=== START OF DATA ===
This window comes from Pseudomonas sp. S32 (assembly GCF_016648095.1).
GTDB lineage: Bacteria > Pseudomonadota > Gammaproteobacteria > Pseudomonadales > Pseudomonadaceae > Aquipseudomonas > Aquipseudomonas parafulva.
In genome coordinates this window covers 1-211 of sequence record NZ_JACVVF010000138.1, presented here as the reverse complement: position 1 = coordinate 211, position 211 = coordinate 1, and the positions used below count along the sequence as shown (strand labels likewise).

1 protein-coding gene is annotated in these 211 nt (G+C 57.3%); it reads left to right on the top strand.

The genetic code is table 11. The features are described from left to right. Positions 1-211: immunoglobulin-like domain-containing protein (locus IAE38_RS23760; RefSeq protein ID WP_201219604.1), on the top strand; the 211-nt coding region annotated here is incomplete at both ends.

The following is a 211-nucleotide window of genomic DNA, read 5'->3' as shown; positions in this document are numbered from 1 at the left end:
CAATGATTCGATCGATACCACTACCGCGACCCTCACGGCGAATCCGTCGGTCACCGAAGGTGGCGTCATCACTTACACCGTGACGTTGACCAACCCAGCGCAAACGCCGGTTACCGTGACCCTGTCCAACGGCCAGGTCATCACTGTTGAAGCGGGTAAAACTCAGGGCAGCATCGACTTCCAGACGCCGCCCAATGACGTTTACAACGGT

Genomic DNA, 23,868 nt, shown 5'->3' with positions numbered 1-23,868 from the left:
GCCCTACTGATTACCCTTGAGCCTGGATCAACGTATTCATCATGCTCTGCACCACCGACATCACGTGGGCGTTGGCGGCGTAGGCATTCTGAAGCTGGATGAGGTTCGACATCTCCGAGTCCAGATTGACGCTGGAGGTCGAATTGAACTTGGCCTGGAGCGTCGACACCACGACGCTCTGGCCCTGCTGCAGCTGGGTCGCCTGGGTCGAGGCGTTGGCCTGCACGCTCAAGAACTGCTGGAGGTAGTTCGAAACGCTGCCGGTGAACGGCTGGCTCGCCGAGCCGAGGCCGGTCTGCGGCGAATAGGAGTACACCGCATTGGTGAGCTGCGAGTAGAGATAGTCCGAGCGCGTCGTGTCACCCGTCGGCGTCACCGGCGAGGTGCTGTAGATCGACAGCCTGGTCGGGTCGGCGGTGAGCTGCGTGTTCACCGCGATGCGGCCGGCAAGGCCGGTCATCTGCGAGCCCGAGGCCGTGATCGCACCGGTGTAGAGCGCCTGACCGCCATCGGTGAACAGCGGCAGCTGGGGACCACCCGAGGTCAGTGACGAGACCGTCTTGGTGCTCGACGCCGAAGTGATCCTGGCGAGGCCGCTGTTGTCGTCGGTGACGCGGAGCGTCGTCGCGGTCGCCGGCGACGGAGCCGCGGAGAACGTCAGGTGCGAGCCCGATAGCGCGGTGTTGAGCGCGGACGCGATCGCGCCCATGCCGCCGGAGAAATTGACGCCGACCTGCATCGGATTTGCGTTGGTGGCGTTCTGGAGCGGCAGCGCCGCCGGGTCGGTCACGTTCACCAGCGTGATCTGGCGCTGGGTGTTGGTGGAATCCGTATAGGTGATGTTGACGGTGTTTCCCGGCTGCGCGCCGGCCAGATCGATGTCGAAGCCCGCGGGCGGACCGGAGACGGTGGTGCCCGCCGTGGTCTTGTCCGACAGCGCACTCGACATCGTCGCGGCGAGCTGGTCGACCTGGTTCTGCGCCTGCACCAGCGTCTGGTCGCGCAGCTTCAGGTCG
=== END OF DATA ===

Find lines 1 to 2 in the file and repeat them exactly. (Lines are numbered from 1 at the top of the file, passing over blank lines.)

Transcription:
This window comes from Pseudomonas sp. S32 (assembly GCF_016648095.1).
GTDB lineage: Bacteria > Pseudomonadota > Gammaproteobacteria > Pseudomonadales > Pseudomonadaceae > Aquipseudomonas > Aquipseudomonas parafulva.